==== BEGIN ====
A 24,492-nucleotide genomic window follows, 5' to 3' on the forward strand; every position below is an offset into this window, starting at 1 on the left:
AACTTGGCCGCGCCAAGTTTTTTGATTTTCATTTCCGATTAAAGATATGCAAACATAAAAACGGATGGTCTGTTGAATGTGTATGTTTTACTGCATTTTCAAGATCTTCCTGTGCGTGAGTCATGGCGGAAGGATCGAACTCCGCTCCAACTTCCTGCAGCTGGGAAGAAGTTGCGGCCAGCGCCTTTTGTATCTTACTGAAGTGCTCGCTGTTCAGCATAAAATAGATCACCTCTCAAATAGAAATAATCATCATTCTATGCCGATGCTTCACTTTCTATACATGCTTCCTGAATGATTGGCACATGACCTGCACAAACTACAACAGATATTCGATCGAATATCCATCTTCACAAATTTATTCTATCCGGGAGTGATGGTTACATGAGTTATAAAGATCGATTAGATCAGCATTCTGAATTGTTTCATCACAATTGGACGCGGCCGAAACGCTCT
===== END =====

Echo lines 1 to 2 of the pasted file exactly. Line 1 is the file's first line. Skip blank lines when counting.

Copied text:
A 24,492-nucleotide genomic window follows, 5' to 3' on the forward strand; every position below is an offset into this window, starting at 1 on the left:
AACTTGGCCGCGCCAAGTTTTTTGATTTTCATTTCCGATTAAAGATATGCAAACATAAAAACGGATGGTCTGTTGAATGTGTATGTTTTACTGCATTTTCAAGATCTTCCTGTGCGTGAGTCATGGCGGAAGGATCGAACTCCGCTCCAACTTCCTGCAGCTGGGAAGAAGTTGCGGCCAGCGCCTTTTGTATCTTACTGAAGTGCTCGCTGTTCAGCATAAAATAGATCACCTCTCAAATAGAAATAATCATCATTCTATGCCGATGCTTCACTTTCTATACATGCTTCCTGAATGATTGGCACATGACCTGCACAAACTACAACAGATATTCGATCGAATATCCATCTTCACAAATTTATTCTATCCGGGAGTGATGGTTACATGAGTTATAAAGATCGATTAGATCAGCATTCTGAATTGTTTCATCACAATTGGACGCGGCCGAAACGCTCT